To successfully complete a digital transformation, aerospace and defense companies—along with their supply chain partners—need to have both a digital twin and digital thread in place. When we talk about a “digital transformation” we’re talking about both a digital twin and multiple digital threads. A comprehensive digital twin enables a company to better predict product performance and production processes by analyzing, simulating and verifying before physical production begins. “Flying it before you build it” can significantly reduce development time and costs and speed delivery of the final product.
Now here’s where it gets interesting, while a digital twin can be set up for just about anything in the engineering or manufacturing disciplines, if it’s not connected or integrated to all phases of product lifecycle development, companies are not realizing the twin’s full potential. In the aerospace and defense sector, we see examples of the digital twin and 3D CAD implementations. But it’s more than just managing 3D CAD – teams need a digital thread that seamlessly connects all aspects of the product twin to other phases of the development and production program for the continuous exchange of data – the automation of data – up and down the product development lifecycle (Figure 1).
With the digital thread, all processes are connected. Customers gain a deeper understanding and greater visibility into all product development phases up and down the value chain.
Digital Transformation and the Future of Manufacturing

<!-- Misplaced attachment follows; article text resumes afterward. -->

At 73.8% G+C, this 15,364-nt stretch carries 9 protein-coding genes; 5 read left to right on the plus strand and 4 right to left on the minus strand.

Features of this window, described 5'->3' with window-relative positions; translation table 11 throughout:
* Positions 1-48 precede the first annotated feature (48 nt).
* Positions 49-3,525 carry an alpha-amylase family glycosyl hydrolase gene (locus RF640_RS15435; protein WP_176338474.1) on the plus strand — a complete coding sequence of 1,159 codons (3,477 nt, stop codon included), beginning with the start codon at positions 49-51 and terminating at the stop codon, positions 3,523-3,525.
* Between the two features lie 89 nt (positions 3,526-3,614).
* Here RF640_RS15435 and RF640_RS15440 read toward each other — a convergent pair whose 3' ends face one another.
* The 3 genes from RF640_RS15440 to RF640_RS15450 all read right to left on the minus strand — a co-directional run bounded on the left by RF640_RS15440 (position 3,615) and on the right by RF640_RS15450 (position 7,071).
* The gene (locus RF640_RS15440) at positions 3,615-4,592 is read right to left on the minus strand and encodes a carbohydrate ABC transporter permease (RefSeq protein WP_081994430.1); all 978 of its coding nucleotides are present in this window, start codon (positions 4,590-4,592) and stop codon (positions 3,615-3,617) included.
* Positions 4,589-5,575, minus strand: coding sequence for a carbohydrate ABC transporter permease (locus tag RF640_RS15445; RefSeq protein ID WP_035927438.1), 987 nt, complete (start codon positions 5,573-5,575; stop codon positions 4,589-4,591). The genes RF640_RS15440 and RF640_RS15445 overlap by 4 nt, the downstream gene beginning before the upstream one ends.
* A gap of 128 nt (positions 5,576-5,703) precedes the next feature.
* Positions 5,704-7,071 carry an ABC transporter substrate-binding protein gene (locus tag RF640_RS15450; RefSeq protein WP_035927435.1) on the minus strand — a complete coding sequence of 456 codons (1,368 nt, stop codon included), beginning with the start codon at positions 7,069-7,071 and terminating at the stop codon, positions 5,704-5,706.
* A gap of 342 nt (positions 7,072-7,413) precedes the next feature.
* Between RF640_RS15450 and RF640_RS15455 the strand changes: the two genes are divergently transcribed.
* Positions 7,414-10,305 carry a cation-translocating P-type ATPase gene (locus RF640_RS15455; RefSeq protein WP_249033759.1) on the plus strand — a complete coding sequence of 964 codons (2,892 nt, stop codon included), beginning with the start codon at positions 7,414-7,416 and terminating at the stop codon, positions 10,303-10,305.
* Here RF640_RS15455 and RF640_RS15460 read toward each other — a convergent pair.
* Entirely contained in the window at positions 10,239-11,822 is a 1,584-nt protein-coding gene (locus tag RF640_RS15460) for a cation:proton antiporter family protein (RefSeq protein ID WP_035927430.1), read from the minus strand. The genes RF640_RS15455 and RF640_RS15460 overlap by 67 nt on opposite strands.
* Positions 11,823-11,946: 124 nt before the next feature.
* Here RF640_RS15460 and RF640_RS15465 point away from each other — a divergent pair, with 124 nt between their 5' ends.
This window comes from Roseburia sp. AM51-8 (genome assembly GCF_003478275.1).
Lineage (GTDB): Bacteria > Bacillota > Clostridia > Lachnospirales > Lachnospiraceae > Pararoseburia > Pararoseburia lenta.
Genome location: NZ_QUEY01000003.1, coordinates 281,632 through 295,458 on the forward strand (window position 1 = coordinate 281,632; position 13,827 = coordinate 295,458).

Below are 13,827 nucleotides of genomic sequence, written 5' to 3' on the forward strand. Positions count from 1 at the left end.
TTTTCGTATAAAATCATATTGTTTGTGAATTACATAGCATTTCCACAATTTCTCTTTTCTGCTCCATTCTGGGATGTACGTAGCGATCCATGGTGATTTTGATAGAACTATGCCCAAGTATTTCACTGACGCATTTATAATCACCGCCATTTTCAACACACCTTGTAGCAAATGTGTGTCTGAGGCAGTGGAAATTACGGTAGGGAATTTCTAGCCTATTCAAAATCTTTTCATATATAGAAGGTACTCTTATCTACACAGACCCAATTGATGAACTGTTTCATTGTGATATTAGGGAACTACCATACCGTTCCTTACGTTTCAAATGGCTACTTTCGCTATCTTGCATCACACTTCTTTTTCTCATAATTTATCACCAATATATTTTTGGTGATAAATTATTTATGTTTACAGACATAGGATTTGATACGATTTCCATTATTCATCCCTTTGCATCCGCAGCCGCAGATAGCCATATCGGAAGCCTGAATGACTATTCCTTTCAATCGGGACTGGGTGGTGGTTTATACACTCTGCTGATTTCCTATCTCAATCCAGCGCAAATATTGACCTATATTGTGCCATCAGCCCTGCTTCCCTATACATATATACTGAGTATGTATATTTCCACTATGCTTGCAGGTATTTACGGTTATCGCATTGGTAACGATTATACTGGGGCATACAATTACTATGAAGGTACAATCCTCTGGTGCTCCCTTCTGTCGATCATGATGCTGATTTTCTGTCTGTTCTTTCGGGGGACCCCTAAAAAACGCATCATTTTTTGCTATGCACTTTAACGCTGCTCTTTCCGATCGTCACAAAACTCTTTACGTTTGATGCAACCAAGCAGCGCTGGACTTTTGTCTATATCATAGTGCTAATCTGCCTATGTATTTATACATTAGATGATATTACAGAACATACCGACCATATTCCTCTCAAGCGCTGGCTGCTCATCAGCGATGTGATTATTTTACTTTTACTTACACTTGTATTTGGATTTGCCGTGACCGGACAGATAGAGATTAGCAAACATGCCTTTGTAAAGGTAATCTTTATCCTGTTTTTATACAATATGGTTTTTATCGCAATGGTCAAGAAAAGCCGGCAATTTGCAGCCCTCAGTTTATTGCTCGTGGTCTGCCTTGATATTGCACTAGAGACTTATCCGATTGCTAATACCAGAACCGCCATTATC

Ultimately, if aerospace teams and defense agencies are to succeed in their digital transformation, global collaboration along with the latest tools must be introduced into the production and assembly process. Virtual reality (VR) and augmented reality (AR) technologies will play a key role in the future.
VR and AR technologies strengthen the link between the virtual design world and the physical factory floor (Figure 2). With a proper set-up, teams are able to replace 2D drawings and work instructions with 3D augmented reality. This allows users to locate parts using the rich features already available in the 3D models, thus completing an end-to-end, model-based enterprise operating in real time.
Tailored work instructions using AR is another feature of the smart factory. In most situations, work instructions are based on the complexity of the installation; how often the task is performed, or whether the installation has changed since the last time it was completed. With AR tools, teams receive automatic verification notices once the part is installed, and the work is completed. This type of data can be shared across teams and across multiple locations. On the factory floor, this can be implemented via smart wearables freeing up the technician to do other activities simultaneously.
Time to Make the Digital Transformation Part of Your Short-Term and Long-Term Goals
At Siemens, we are committed to the overwhelming success of our aerospace and defense customers whether it’s large established leaders or emerging startups. Our goal is to help our customers achieve their strategic objectives for innovating new products faster with a focus on digitalization and sustainability. Siemens Digital Industries Software offers the broadest solutions for aerospace engineering and manufacturing. And as a trusted A&D partner, and through the power of our Xcelerator portfolio, we enable the further enhancement of automation and collaboration across all domains from engineering to manufacturing to product sustainment.
Considering a digital transformation within your agency or company – at a pace that fits your goals and objectives – is exactly what the industry needs right now. Let’s all join together to build products faster, at less cost, and in the process, create something that’s truly a game-changer.
Dale Tutt is the Vice President of Aerospace and Defense Industry, for Siemens Digital Industries Software. He is responsible for defining the industry strategy for Siemens, leading definition of industry solutions for Aerospace and Defense customers.